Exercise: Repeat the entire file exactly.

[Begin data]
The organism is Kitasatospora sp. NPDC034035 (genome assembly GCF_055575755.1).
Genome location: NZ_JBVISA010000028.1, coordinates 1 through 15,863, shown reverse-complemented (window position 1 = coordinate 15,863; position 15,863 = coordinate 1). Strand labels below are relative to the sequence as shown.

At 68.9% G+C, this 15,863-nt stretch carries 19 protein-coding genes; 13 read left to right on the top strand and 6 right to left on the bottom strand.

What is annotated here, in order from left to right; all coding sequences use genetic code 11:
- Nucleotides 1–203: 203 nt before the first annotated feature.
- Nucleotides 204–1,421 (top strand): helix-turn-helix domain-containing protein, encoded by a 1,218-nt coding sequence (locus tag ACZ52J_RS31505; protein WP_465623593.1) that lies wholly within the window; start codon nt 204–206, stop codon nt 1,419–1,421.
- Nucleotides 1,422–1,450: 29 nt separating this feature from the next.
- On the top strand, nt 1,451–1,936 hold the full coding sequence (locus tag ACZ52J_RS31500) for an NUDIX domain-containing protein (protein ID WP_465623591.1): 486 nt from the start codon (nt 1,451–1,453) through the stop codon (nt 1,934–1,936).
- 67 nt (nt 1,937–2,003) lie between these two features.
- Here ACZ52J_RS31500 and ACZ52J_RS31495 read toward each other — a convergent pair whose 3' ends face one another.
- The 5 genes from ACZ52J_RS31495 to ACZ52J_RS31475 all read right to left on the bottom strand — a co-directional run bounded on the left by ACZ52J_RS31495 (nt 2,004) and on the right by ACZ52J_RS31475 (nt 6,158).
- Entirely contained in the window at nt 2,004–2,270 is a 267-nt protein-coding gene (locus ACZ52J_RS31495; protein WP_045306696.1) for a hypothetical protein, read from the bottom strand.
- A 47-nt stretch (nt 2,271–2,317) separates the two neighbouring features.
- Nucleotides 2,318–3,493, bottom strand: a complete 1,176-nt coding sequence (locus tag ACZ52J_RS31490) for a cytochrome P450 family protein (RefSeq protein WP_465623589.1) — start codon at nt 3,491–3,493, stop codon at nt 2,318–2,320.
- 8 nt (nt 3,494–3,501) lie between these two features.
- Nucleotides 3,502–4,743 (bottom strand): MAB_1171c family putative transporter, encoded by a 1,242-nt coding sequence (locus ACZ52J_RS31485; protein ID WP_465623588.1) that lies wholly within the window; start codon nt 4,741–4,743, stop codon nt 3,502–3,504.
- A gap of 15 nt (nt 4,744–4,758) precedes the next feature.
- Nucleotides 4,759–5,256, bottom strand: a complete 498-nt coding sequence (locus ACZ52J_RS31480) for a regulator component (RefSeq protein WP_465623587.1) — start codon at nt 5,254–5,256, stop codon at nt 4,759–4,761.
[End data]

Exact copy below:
The organism is Kitasatospora sp. NPDC034035 (genome assembly GCF_055575755.1).
Genome location: NZ_JBVISA010000028.1, coordinates 1 through 15,863, shown reverse-complemented (window position 1 = coordinate 15,863; position 15,863 = coordinate 1). Strand labels below are relative to the sequence as shown.

At 68.9% G+C, this 15,863-nt stretch carries 19 protein-coding genes; 13 read left to right on the top strand and 6 right to left on the bottom strand.

What is annotated here, in order from left to right; all coding sequences use genetic code 11:
- Nucleotides 1–203: 203 nt before the first annotated feature.
- Nucleotides 204–1,421 (top strand): helix-turn-helix domain-containing protein, encoded by a 1,218-nt coding sequence (locus tag ACZ52J_RS31505; protein WP_465623593.1) that lies wholly within the window; start codon nt 204–206, stop codon nt 1,419–1,421.
- Nucleotides 1,422–1,450: 29 nt separating this feature from the next.
- On the top strand, nt 1,451–1,936 hold the full coding sequence (locus tag ACZ52J_RS31500) for an NUDIX domain-containing protein (protein ID WP_465623591.1): 486 nt from the start codon (nt 1,451–1,453) through the stop codon (nt 1,934–1,936).
- 67 nt (nt 1,937–2,003) lie between these two features.
- Here ACZ52J_RS31500 and ACZ52J_RS31495 read toward each other — a convergent pair whose 3' ends face one another.
- The 5 genes from ACZ52J_RS31495 to ACZ52J_RS31475 all read right to left on the bottom strand — a co-directional run bounded on the left by ACZ52J_RS31495 (nt 2,004) and on the right by ACZ52J_RS31475 (nt 6,158).
- Entirely contained in the window at nt 2,004–2,270 is a 267-nt protein-coding gene (locus ACZ52J_RS31495; protein WP_045306696.1) for a hypothetical protein, read from the bottom strand.
- A 47-nt stretch (nt 2,271–2,317) separates the two neighbouring features.
- Nucleotides 2,318–3,493, bottom strand: a complete 1,176-nt coding sequence (locus tag ACZ52J_RS31490) for a cytochrome P450 family protein (RefSeq protein WP_465623589.1) — start codon at nt 3,491–3,493, stop codon at nt 2,318–2,320.
- 8 nt (nt 3,494–3,501) lie between these two features.
- Nucleotides 3,502–4,743 (bottom strand): MAB_1171c family putative transporter, encoded by a 1,242-nt coding sequence (locus ACZ52J_RS31485; protein ID WP_465623588.1) that lies wholly within the window; start codon nt 4,741–4,743, stop codon nt 3,502–3,504.
- A gap of 15 nt (nt 4,744–4,758) precedes the next feature.
- Nucleotides 4,759–5,256, bottom strand: a complete 498-nt coding sequence (locus ACZ52J_RS31480) for a regulator component (RefSeq protein WP_465623587.1) — start codon at nt 5,254–5,256, stop codon at nt 4,759–4,761.